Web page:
Sarah admits that mothering ourselves is not easy, and it definitely isn't. However, she emphasizes that learning to care for ourselves the same way a nurturing mother would can not only lead to more self-love but a sense of confidence as well.

She found purpose through creating an organization to help other people

Shameka tells Women.com she lost her mom in her early 20s and went through an unstable period characterized by several bad habits including addiction and suicide attempts. However, after going through depression and feeling upset that her son would grow up without his grandmother, she stopped fighting. After coming to the realization there was nothing she could do to change the circumstances, she founded the organization Those Without Mothers.


Those Without Mothers is a supportive community based on the idea that "no one should have to face grief alone." It provides support and resources to women who have lost their mothers, as well as a community of individuals who share the same experience. Shameka told Women.com that working with women who have been through the same thing as she was transformative for her healing. "Working with those who have lost their mothers has merged into my passion for people and my love for empowering hope," she shared.

Shameka adds that she eventually found the silver lining in her grief, noting that the loss has given her a sense of purpose. "We often see loss as a negative thing, but I believe this loss was tied to my purpose. I never want others to go down the paths that I did, or feel the guilt and shame that I have. Healing for me was found in serving other women," she concluded.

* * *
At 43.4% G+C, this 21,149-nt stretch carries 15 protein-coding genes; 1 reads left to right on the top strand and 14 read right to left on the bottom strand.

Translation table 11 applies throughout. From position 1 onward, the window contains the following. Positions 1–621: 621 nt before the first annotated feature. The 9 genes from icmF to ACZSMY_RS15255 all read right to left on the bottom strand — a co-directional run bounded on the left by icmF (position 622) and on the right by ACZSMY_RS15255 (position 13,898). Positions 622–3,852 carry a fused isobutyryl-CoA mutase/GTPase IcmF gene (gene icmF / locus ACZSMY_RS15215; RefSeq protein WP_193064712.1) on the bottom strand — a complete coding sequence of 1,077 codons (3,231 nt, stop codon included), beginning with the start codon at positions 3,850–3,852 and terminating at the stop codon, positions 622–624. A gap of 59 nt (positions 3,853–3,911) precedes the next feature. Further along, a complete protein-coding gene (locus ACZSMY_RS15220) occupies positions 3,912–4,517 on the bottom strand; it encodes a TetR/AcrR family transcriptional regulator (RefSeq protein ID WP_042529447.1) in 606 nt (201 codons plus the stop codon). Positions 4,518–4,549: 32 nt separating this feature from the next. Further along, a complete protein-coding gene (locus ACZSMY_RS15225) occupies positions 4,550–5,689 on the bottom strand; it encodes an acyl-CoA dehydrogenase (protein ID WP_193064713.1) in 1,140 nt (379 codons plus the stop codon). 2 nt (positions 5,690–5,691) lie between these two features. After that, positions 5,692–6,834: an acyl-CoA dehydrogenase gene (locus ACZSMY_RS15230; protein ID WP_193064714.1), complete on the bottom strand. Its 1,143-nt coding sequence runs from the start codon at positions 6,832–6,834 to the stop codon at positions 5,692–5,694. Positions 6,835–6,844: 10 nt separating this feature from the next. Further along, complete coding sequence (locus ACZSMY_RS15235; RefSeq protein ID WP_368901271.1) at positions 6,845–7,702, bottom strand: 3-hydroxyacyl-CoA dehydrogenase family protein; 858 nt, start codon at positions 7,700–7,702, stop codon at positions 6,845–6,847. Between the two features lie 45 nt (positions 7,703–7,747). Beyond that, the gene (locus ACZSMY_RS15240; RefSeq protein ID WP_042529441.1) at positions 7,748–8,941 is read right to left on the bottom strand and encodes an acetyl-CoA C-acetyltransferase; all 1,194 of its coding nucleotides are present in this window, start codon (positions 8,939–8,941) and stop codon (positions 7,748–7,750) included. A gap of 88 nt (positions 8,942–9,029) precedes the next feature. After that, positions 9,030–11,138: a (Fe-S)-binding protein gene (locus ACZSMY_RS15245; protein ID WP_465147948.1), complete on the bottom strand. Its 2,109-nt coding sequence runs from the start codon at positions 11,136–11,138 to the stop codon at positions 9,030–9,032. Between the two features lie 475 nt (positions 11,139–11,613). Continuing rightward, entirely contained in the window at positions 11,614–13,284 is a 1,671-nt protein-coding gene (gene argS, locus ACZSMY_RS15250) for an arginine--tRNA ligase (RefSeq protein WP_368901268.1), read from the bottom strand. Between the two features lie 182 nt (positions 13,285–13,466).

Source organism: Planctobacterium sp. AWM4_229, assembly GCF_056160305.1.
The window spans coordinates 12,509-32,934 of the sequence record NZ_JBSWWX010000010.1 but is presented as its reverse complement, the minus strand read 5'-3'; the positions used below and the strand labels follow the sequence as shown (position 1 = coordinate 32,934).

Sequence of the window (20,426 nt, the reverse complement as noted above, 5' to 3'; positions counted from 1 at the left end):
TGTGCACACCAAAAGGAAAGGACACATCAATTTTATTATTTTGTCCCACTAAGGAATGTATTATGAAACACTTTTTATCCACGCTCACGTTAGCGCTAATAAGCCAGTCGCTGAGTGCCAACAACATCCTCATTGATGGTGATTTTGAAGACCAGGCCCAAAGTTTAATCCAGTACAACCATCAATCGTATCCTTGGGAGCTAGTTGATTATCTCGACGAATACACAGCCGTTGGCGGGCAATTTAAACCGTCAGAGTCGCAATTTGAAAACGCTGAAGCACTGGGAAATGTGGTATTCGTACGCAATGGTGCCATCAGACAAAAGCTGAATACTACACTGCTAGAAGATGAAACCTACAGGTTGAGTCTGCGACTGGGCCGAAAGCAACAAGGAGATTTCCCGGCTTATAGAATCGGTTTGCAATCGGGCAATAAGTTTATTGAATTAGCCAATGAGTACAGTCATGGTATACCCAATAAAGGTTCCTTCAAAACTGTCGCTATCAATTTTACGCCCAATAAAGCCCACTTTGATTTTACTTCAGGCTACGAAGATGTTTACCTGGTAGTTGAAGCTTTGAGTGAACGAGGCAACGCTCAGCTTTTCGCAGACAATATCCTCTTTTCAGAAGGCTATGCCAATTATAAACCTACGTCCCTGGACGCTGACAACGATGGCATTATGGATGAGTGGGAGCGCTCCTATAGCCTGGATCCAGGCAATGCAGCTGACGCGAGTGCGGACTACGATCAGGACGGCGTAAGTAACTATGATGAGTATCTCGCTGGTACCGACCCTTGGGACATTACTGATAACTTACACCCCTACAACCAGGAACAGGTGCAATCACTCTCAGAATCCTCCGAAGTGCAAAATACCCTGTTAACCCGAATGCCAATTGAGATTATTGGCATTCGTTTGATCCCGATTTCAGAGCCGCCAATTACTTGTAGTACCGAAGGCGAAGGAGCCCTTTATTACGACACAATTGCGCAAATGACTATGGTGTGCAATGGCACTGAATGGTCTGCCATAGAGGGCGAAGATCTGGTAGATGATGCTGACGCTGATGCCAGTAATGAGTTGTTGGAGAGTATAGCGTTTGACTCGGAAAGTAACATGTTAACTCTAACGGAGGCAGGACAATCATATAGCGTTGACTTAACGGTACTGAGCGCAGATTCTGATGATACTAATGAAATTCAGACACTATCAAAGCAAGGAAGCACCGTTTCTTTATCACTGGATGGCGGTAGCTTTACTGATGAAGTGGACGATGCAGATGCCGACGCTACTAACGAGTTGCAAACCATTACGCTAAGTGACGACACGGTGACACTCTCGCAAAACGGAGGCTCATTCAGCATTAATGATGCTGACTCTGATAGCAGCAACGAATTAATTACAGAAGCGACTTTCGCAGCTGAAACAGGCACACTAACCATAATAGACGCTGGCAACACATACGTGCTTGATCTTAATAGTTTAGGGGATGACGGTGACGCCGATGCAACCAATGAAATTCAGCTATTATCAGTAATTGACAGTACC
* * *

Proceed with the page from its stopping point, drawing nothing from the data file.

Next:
She got support through different types of therapy

Donna, 71, shares with Women.com how a strained relationship with your mother can make the grieving process doubly complicated, even after their death. She reveals that she grew up in an abusive household, and "suffered from insomnia, depression, and relentless flashbacks of abuse scenes that played in staccato loops in my mind."


She shared that she spent eight years working with a therapist who utilized EMDR therapy, which stands for Eye Movement Desensitisation and Reprocessing, and if the name sounds familiar it's because it's the same therapy that Prince Harry was seen using during an interview on Good Morning America. According to the British Association for Counselling and Psychotherapy, this therapy involves stimulating your brain from left to right with eye movement, sounds, or tapping, and it's supposed to simulate REM sleep which helps patients access their subconscious.

Donna later talked about meeting a friend on a flight who became like her surrogate mother and reconnected with her musical roots in a bid to get her life back on track. She said, "My life is now very fulfilling, and I have learned that loss can indeed be empowering and motivating to make the choice to live life to its fullest rather than succumb to despair."


She transformed herself into someone more positive like her mom

Denise tells Women.com she lost her mom to heart failure when she was just 18 which left her feeling completely lost as she had always relied on her mom for emotional support. She recalls her childhood as being marked by a desire to always be around her mom, a social butterfly who loved to play pranks on people. She emphasizes that she was the exact opposite.